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Background History

FHLSim is currently owned and managed by Wynn Fenwick. The software is actively being developed by a team of programmers.

Wynn Fenwick

In fall, 1987, I developed a hockey simulator engine for the Commodore 64 in Commodore BASIC V2.0. The engine was modelled on a finite state machine after studying and playing hockey. I was simply interested in simulating (simming) hockey as the effort to keep track of a hockey pool based on the real NHL goings-on was very high. Also I always wondered if a guy who scored 7 goals in 8 games would actually score 70 goals in a season.

Compuleague had no user interface - I wasn't a demoscene kinda guy, although I did have a bootleg copy of FastHack'em 4.1. The game output full play-by-play to the screen using PETASCII colourized text, and provided box scores for each game. Each game took about 3 minutes to simulate. You couldn't read the boxscores without the RUNSTOP key, but based on screen colouring you could see the flow of the game.

All lineups were entered manually in a text file by PlayerID, and all scheduling was done by similar text-edit method. Compuleague did not save box scores due to the lack of storage on the 1541 disk drive, and me not wanting to swap floppies all the time. but instead printed hardcopies on a 9-pin dot matrix carriage printer after the game.

Skaters were rated in three categories: Shooting, Passing and Defence. Overall rating was a total of the other three ratings. Goaltenders in two: overall Skill and rebound rating. A simple engine, Compuleague supported two 5-man lines, and a goaltender rotation system, that FHL still does not yet have.

In 1990, I ported FHL from the Commodore to the PC using TurboBasic with ideas toward releasing it as shareware, but school and student life got in the way.

Flash forward 7 years to Calgary, Alberta.

1997: Sean Bates, a video editor with such credits as the X Games commercials that ran on ABC, decides to learn Visual Basic. Using a most excellent sport, he constructs a program to simulate the game. However, Sean's skills with graphics and time availability far exceed anything I ever had and the result is a slick, functional, accurate, if somewhat buggy software.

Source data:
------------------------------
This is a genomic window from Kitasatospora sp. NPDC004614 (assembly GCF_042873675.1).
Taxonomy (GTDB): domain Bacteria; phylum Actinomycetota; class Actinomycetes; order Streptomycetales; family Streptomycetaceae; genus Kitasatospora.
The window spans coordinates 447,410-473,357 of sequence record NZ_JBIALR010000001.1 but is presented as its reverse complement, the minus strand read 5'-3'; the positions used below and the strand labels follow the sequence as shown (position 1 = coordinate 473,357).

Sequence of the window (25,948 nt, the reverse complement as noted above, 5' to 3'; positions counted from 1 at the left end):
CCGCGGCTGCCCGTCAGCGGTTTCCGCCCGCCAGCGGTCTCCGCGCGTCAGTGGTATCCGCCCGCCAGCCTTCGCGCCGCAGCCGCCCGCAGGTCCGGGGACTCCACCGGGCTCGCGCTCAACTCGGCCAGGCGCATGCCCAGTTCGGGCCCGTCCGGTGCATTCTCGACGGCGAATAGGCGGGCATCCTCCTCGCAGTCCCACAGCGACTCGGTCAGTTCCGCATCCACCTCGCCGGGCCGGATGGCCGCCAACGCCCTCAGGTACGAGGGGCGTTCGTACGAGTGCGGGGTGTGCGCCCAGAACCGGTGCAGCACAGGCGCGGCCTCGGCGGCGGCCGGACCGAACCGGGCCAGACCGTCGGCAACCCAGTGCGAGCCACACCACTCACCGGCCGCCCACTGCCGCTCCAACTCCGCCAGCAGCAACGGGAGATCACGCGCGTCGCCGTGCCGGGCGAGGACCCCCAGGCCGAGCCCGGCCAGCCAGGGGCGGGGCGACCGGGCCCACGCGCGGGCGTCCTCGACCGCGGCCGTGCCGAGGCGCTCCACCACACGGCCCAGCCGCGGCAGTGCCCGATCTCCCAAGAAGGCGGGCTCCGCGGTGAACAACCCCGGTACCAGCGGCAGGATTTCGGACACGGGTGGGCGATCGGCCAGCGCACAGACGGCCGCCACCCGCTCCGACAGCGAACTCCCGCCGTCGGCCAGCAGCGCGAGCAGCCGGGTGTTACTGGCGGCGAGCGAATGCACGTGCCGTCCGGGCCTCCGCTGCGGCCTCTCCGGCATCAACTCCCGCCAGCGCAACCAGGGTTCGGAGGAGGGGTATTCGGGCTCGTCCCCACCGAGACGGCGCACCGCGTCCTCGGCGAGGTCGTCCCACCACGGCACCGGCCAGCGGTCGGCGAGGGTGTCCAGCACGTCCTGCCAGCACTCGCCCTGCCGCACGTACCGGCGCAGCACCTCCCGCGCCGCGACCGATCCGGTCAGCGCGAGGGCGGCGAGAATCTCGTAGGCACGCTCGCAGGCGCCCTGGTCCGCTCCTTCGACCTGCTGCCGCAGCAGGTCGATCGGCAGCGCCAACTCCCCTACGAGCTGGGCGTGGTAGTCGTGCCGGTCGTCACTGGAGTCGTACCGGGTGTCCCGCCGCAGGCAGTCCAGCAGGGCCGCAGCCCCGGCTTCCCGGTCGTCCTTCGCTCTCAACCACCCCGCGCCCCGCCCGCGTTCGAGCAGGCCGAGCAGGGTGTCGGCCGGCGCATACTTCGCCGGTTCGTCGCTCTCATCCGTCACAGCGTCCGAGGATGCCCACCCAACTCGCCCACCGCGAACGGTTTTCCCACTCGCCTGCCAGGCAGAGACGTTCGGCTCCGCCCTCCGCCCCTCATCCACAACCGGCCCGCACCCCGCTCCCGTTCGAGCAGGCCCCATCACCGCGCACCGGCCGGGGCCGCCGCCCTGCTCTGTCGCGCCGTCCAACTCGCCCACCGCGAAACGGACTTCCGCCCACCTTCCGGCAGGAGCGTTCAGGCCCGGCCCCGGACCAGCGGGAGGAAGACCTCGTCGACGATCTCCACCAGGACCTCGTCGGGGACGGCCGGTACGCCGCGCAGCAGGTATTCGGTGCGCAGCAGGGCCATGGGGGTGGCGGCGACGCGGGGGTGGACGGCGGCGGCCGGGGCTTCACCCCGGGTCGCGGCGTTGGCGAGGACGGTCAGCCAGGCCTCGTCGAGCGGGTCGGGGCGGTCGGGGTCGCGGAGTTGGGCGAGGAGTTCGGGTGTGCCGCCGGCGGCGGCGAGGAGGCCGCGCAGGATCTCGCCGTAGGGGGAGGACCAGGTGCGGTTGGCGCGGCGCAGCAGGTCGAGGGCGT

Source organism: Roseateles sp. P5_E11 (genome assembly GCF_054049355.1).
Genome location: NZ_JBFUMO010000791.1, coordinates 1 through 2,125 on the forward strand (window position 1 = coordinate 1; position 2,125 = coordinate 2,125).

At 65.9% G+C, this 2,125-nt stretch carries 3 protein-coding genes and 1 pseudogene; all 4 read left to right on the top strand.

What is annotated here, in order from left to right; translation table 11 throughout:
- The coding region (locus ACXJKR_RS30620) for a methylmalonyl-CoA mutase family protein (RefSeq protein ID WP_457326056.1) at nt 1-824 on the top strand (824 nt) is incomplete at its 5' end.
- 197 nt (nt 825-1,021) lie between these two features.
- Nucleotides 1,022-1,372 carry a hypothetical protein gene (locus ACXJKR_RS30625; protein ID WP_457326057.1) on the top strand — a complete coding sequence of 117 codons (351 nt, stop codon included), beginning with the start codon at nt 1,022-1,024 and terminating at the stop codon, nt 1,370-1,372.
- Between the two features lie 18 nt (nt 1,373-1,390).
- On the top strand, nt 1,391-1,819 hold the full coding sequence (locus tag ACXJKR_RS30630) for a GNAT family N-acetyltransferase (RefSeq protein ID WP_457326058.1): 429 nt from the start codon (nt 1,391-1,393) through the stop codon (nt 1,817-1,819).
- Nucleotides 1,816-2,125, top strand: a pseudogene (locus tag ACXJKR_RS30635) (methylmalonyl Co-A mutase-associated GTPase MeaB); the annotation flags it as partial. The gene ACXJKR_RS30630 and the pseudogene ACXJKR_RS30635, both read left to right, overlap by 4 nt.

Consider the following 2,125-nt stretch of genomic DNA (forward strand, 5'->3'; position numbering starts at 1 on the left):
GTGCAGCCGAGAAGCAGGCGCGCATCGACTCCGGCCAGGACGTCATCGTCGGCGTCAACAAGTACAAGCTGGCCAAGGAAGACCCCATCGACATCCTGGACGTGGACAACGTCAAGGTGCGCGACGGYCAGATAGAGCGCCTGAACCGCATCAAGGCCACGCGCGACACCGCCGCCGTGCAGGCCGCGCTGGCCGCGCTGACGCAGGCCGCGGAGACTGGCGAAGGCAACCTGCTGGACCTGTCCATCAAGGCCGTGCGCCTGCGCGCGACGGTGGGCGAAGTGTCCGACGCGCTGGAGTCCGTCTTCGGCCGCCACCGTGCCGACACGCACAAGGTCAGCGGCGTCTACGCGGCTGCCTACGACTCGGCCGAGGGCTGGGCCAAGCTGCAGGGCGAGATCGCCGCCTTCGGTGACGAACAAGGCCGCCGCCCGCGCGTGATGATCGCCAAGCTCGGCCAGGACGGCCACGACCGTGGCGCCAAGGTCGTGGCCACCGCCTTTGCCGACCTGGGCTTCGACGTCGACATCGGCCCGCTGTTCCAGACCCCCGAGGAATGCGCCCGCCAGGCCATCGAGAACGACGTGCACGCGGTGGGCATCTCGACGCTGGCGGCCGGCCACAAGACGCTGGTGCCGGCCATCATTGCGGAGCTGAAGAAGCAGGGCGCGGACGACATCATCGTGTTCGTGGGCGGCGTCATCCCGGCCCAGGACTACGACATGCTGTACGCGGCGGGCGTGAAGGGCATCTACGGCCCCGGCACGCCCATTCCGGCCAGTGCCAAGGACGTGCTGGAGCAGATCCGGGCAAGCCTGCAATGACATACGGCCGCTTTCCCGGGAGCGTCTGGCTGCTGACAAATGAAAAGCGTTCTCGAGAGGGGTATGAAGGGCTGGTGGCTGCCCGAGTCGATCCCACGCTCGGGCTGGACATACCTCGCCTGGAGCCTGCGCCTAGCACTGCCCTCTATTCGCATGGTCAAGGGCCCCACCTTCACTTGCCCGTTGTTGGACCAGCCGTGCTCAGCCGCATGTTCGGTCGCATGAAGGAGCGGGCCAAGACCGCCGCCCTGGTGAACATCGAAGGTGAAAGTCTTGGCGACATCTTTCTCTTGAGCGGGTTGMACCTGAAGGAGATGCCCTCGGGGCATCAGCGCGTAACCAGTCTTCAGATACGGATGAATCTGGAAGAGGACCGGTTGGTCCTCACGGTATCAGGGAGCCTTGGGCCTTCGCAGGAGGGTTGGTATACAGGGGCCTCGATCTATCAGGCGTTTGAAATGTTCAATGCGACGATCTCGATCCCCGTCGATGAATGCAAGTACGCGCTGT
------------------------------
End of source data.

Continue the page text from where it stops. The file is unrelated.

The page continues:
After showing to friends in Calgary they encouraged him to make it available to others. Within a year 100 people purchase a software licence of FHL 1.0 by snail-mailing a cheque. With a policy of free bug fixes, Sean ships patches up to v1.041.

In 1997 I was working at Nortel Networks, and landed myself in a group of hockey fans at work. I was thinking about starting a sim league, and updating Compuleague for Windows to do it. However, I wanted to see what was out there in open source or shareware, rather than spend effort in developing a "new and better" sim. After looking around I stumbled on FHL, which was Hockey League Simulator compatible. I had purchased HLS2 and failed at running a sim hockey league with it, but this looked like it would do the trick!

So I bought an FHL licence and immediately started a league. Sensim was born. Shortly though, the inability to evaluate why teams played as well or as poorly as they did and the need to get good with a decent UNIX scripting language led me to use Perl to write XtraStats in 1999. XtraStats parsed through the HTML reports that FHL reports and boxscores, and produced even more stats. What was big at the time was the ability to see stats per ice time, and other stats like fights, etc that FHL did not report on. I made it available as postcardware, and later Fred Hurtibuise rewrote it to make it cleaner, more efficient, and to extend its functionality.

In 1999 the responsibility of maintaining shareware combined with a career ramp up to Las Vegas, Sean recognized he had less time for FHL than he could spend. So at his request, I took control of the project and re-hosted batesoft.ab.ca to Entrenet Systems, and put up a new site to show the rejuvination of the software. Immediately I took to getting FHL on the road to self-sustainability. I needed to clear credit card transactions, so while there were likely cheaper options, in 1999 there were a lot of jokers too. We hooked up with NorthStars Solutions, a long-time online and BBS shareware retailer in Manhattan, Kansas. I had good experience and trust in them as a proponent of shareware to clear your funds ethically.

In 2000 we used Boardhost to host the FHL Forum. We switched in 2001 to use EZBoard where a more flexible format allows multiple message areas to discuss the different aspects of FHLSim, using the program to run leagues, player ratings and even for some development activities.

In 2001 I created FHLSim.com to consolidate FHL development and support. The batesoft.ab.ca domain was abandoned in favour of FHLSim.com and the FHL product was rebranded FHLSim to differentiate it from all the many other uses of the "FHL" acronym.

Since 1999 v1.1, 1.21, 1.3 and 1.5beta have been released, as well as various updates to GM Editor to match. Some significant behind-the-scenes infrastructure has been built and the development team has grown. While FHLSim is not a significant income generator for any of us, it sustains itself, and lets us have fun writing hockey software. While development hasn't gone as quickly as we'd have liked, the community remains vibrant and active.

FHLSim is now on a sustainable path, and will be developed at an accelerated rate. We will do this by leveraging our more coordinated development processes and the extended development team. General direction is provided by me using opinions expressed in user feedback on the messageboards and in email as a guide.


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